Slide10Yahweh has been translated “I am who I am” in Exodus 3:14. The NIV and other translations used an all-caps “LORD” to show the Hebrew word “Yahweh.” It may come from a verb meaning “to be” or “to exist,” but on behalf of His people, it would mean “to create” to “to cause to be.” I know this is technical, but we’re trying our best to think like the ancient Israelites would have thought about God. In their minds, the name Yahweh only meant something if Yahweh acted like the meaning of His name. Thus, Yahweh acted as Yahweh by causing Israel to exist as a people in relationship to Himself. Yahweh acted as Yahweh by giving Israel a function as well—to be a holy nation.

So when we reach Exodus 20, and the text says God spoke the words, “I am Yahweh your God,” we say that God’s relationship with His people did not change. They had always been His people, even before the rescue from slavery. But that event, where God gave freely of Himself, changed how they knew God. They now knew Him as Yahweh, the one who would cause them to be His covenant people through His rescue.

Exodus 20:2 says, “I am the Lord your God, who brought you out of Egypt, out of the land of slavery.” The Hebrew “your” is singular, which means that God is the God of the one nation of Israel. It also means He is the God of every individual person. When God delivered Israel from slavery, that was when He became the personal God of every Israelite and the God of the nation. To say it another way, God did what it took to start a relationship with this particular people. And because He rescued them, he could be known as their God.

But we have to look at this from Israel’s perspective. Are they thinking, “Great. Thanks for saving us from that misery. But now we’ve got new rules we have to follow? C’mon, God. Give us a break”? No. They are just figuring out what it means for Yahweh to be their God and for them to be His people. They have no clue. The change from slavery to freedom was so drastic that it was going to take some getting used to.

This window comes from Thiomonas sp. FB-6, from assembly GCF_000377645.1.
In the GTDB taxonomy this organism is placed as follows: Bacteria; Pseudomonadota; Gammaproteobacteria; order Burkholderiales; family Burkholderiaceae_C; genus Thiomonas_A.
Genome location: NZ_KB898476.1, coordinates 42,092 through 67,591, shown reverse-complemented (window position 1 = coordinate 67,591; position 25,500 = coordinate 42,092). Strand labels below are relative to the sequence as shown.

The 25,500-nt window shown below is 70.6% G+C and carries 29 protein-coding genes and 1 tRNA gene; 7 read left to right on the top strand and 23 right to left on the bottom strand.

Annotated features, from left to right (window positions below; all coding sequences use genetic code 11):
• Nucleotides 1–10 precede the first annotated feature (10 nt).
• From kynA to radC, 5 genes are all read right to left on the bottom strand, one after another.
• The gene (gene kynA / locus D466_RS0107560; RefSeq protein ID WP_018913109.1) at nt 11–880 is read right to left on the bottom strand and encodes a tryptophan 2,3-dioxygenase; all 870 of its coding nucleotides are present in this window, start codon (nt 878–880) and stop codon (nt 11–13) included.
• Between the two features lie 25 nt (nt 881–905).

People today talk about how there are two types of change: continuous and discontinuous.

Continuous change develops out of what has happened before and can be anticipated, and therefore can be planned for and managed. One good example of this is the maturation of our kids. As they move from one stage of life to the next, we can look back on our own experiences of growing up and the experiences of those around us to deal with this change. While every child is different, their development will happen on a similar path as those who have lived and died already. Continuous change.

Slide11Discontinuous change is quite the opposite. It is disruptive and unanticipated. It creates situations that challenge our assumptions. The skills we have learned aren’t helpful to deal with it. One example of this is the death of a loved one or the loss of a job. You may even see it coming, but the skills you have cannot be your resource for dealing with it. If your spouse has died, you know this.

In discontinuous change,

  • Working harder with your habitual skills won’t address the new challenges you face.
  • An unpredictable environment means new skills are needed.
  • There is no going back to normal (Roxburgh & Romanuk, Missional Leader).

Does that sound at all like what Israel experienced? You better believe it. The Hebrew of the phrase “who brought you out of Egypt, out of the land of slavery,” uses a verb that has the sense of a completed action in the past. God has finished the job. As they stand at the base of Mount Sinai, hearing these words, they have assurance that they are never going back to slavery again. This moment, when they stand at the base of Mount Sinai and hear the words of Yahweh for the first time, is monumental. They have been assured of their freedom and their identity as God’s people, and now they are about to discover how to live in relationship with Him.

For God, rules come after the relationship, and rules are necessary to govern the relationship.


In the ancient Near East, other nations had law codes similar to Israel’s. There were not any other “10 Commandments,” but other nations had their law codes. And we know that they had intentions behind creating these. The intentions, however, had nothing to do with a covenant relationship like Yahweh had with Israel. Here’s a simple chart that helps to set Israel apart from its neighbors.


Every other nation around Israel viewed its laws as showing them who the ideal king was and how he might execute justice. The rules were made to help the nation to function correctly, with a just king ruling. And whether they viewed their rules as coming from their deity or not, in the end, it was the king who not only carried out justice but also who created the rules for justice.

In Israel, the law is not made by Moses or any other person, but spoken by God. God’s rules are not about justice—not about right and wrong, primarily—but about Him and what it means to live in relationship with Him. Are the concepts of morality and ethics within the Law? Yes. But they are not the center. God is the center. And the goal is not simply figuring out what God requires and then doing it; the goal is becoming a covenant-keeper who is sanctified, holy, as part of the holy nation.